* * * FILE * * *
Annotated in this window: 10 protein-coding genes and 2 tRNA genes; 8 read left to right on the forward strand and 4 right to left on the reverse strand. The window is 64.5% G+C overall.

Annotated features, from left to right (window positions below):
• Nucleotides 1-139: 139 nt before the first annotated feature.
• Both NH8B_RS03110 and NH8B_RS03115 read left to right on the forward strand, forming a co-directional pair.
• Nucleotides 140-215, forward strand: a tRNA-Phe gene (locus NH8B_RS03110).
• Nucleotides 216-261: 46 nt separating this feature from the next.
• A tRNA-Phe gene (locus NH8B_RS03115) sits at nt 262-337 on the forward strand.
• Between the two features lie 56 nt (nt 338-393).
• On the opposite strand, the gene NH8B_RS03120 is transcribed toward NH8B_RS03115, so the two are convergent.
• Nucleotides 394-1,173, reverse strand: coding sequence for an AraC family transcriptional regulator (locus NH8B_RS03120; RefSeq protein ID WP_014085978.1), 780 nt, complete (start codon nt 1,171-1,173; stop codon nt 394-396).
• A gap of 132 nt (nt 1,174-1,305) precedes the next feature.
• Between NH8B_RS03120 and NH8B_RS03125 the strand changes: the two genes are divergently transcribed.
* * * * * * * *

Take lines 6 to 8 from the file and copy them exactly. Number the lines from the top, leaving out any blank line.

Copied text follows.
• Nucleotides 216-261: 46 nt separating this feature from the next.
• A tRNA-Phe gene (locus NH8B_RS03115) sits at nt 262-337 on the forward strand.
• Between the two features lie 56 nt (nt 338-393).